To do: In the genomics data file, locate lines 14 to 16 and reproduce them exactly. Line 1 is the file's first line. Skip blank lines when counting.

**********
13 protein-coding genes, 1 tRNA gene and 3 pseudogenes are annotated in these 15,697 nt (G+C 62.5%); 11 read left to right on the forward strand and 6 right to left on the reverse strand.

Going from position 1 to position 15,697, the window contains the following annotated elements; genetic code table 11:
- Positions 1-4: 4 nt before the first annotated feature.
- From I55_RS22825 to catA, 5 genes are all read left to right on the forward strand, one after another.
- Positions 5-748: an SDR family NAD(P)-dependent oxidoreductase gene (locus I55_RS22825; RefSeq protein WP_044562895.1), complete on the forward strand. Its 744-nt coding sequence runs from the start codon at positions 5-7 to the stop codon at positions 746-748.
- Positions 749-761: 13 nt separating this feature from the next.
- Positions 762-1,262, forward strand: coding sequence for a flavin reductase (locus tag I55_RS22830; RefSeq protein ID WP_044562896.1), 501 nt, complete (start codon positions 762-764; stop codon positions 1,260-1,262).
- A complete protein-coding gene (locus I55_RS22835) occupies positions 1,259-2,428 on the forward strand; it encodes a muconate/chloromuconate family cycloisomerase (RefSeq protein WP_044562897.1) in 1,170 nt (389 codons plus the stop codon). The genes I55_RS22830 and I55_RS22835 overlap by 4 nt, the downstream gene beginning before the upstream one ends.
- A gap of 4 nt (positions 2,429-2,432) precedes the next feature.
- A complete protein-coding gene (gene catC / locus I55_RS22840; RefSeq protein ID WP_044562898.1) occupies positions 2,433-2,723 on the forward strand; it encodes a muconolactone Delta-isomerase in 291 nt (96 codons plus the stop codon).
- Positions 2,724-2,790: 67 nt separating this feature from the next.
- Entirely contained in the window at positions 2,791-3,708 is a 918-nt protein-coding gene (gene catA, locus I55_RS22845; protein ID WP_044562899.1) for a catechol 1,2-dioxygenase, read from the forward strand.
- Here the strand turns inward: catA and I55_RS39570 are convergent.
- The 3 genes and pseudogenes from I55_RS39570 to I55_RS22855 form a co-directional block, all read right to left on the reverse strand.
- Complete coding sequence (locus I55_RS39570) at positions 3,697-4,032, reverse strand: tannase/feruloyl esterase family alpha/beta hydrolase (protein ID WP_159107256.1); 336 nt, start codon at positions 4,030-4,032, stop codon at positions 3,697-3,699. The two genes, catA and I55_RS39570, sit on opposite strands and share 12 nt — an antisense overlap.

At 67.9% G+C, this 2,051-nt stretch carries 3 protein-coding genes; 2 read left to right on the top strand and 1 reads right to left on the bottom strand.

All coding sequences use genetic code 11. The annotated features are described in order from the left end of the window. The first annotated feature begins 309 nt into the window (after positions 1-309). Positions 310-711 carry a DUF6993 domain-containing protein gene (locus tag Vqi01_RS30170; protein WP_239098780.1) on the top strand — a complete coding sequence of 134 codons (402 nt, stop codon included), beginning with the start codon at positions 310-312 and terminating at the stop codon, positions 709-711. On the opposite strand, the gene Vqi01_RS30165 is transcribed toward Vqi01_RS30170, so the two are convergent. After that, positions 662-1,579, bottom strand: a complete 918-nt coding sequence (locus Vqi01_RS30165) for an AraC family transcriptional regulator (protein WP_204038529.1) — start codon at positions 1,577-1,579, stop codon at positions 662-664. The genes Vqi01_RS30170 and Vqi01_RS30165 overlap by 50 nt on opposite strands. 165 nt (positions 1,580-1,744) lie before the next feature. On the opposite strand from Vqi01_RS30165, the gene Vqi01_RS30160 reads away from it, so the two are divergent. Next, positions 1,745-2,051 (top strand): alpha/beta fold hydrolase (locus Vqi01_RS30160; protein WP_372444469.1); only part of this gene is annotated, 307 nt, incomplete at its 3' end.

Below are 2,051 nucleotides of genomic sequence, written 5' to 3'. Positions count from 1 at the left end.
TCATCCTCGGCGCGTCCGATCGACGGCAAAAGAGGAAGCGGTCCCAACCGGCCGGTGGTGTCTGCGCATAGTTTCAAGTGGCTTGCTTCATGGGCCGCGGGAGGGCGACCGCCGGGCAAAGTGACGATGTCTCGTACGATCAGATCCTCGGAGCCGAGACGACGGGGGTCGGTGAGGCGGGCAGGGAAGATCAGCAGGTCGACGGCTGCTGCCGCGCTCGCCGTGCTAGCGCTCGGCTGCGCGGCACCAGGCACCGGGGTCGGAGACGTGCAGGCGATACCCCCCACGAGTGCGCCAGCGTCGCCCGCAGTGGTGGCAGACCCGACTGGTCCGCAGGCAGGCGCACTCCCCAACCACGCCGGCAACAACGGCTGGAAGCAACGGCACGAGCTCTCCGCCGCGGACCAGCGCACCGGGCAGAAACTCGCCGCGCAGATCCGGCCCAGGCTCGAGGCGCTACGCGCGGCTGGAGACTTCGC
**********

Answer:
- The 3 genes and pseudogenes from I55_RS39570 to I55_RS22855 form a co-directional block, all read right to left on the reverse strand.
- Complete coding sequence (locus I55_RS39570) at positions 3,697-4,032, reverse strand: tannase/feruloyl esterase family alpha/beta hydrolase (protein ID WP_159107256.1); 336 nt, start codon at positions 4,030-4,032, stop codon at positions 3,697-3,699. The two genes, catA and I55_RS39570, sit on opposite strands and share 12 nt — an antisense overlap.

At 67.9% G+C, this 2,051-nt stretch carries 3 protein-coding genes; 2 read left to right on the top strand and 1 reads right to left on the bottom strand.